Giants

Five biggest questions facing the Giants entering the 2019 season

Five biggest questions facing the Giants entering the 2019 season

SAN FRANCISCO -- The Giants will enter the 2019 season with a "nobody believes in us" mentality. That was made clear throughout the spring, and starter Derek Holland doubled down during the broadcast Monday night. 

"Nobody is picking us to do anything," he said. "We're going to definitely make some noise."

That's the way a team should enter the season, but it's also more than fair for fans or the media to question this roster's ability to hang around deep into the season. There were holes the previous two seasons, and not many were filled over the winter.

Here are five big questions for the Giants as they prepare for Opening Day:

1. The outfield

The Giants had mostly regular starters in Monday's lineup, but Connor Joe was in left field and Michael Reed was in right. The thing about those two is that, well, they weren't even Giants a week ago. That's the state of the outfield right now. 

Steven Duggar and Gerardo Parra are set, but Mac Williamson may be in limbo after a rough spring and the team is basically holding open auditions in the hours before the opener. 

It all could have been so different. The Giants finished second in the race for Bryce Harper, but as this season begins they're exactly where they were at the end of last season: Wondering how they'll get production from the outfield.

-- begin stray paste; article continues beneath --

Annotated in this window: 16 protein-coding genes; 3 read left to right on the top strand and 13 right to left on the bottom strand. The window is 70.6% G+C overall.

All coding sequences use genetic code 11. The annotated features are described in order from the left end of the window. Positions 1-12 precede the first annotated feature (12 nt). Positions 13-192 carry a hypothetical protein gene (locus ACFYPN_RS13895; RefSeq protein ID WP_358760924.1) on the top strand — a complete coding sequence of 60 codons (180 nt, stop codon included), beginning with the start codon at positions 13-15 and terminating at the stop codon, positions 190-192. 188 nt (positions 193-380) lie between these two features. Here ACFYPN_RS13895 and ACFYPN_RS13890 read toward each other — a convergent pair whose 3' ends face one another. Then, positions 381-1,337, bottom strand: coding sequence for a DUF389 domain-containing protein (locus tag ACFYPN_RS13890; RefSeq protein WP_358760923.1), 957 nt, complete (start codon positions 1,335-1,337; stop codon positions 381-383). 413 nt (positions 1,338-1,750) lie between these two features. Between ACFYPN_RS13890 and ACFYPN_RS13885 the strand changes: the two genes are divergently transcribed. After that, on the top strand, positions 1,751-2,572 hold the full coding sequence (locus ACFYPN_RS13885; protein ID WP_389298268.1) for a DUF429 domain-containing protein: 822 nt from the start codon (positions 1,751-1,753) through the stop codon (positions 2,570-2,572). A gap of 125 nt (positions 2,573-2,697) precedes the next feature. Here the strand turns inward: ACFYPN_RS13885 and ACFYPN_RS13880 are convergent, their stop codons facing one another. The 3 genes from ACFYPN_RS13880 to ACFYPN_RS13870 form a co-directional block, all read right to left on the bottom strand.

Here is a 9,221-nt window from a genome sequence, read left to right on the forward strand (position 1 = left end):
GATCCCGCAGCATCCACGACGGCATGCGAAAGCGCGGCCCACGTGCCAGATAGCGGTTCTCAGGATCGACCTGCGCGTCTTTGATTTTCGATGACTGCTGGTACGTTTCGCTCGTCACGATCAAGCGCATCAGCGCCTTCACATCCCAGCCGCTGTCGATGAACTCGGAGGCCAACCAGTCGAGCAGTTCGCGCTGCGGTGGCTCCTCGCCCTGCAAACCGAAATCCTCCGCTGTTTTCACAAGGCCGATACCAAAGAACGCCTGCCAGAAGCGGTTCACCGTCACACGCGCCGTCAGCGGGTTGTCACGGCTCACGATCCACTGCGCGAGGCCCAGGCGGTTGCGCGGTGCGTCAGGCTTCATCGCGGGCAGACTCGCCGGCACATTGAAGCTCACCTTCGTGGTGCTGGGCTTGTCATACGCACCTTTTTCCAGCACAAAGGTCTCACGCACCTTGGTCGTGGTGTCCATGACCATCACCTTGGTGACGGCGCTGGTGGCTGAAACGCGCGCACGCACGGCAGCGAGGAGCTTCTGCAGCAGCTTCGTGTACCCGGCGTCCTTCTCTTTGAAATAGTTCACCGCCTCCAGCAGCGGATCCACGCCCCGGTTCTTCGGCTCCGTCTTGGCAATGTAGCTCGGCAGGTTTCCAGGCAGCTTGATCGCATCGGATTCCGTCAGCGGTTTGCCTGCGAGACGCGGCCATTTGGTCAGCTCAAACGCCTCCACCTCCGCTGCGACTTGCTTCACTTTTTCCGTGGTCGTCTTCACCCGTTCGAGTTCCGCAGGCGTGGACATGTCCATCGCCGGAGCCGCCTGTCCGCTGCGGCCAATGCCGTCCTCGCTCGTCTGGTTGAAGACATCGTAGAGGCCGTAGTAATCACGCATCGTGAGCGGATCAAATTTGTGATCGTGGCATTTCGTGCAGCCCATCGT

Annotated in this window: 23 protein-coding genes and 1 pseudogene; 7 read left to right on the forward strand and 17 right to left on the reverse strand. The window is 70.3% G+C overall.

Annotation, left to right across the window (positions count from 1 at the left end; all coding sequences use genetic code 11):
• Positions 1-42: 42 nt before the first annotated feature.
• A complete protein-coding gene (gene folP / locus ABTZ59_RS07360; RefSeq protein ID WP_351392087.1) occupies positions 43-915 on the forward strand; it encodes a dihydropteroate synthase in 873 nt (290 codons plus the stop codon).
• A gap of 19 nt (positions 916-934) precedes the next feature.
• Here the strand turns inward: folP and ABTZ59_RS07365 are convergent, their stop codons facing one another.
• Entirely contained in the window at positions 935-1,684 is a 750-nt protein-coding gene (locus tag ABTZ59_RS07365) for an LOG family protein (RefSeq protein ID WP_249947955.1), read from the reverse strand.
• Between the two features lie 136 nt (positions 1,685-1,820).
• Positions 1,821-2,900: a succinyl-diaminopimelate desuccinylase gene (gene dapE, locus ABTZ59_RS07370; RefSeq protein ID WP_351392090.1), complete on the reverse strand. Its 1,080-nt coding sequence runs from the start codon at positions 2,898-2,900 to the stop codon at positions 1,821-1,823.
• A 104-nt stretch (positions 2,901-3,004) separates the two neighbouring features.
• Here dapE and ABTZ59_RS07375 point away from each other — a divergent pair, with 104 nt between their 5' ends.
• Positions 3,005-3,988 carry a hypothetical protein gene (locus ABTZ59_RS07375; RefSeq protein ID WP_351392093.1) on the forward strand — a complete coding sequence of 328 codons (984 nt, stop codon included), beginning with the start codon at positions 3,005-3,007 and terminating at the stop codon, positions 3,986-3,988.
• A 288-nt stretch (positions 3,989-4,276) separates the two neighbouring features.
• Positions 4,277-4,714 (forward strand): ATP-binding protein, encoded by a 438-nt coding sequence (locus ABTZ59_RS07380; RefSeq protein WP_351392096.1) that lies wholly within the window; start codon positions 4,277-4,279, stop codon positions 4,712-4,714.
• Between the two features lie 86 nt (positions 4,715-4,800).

2. Will they deal or go for it?

Farhan Zaidi has worked to build depth at all levels, but the easiest way to really add young controllable talent is to trade some big names. Madison Bumgarner, Will Smith and Tony Watson are among those who could bring back a haul before the July 31 deadline, and perhaps veterans like Brandon Belt and Jeff Samardzija will rebuild their trade value in the first half.

But what if the underdogs go out there and stay in the race for four months? If the Giants are within striking distance of a postseason spot, would they still tear down? 

With Bumgarner and Smith, there's some urgency. Both will be free agents at the end of the year, so if the Giants manage to rally and make Bruce Bochy's last season competitive, Zaidi will be faced with a difficult decision.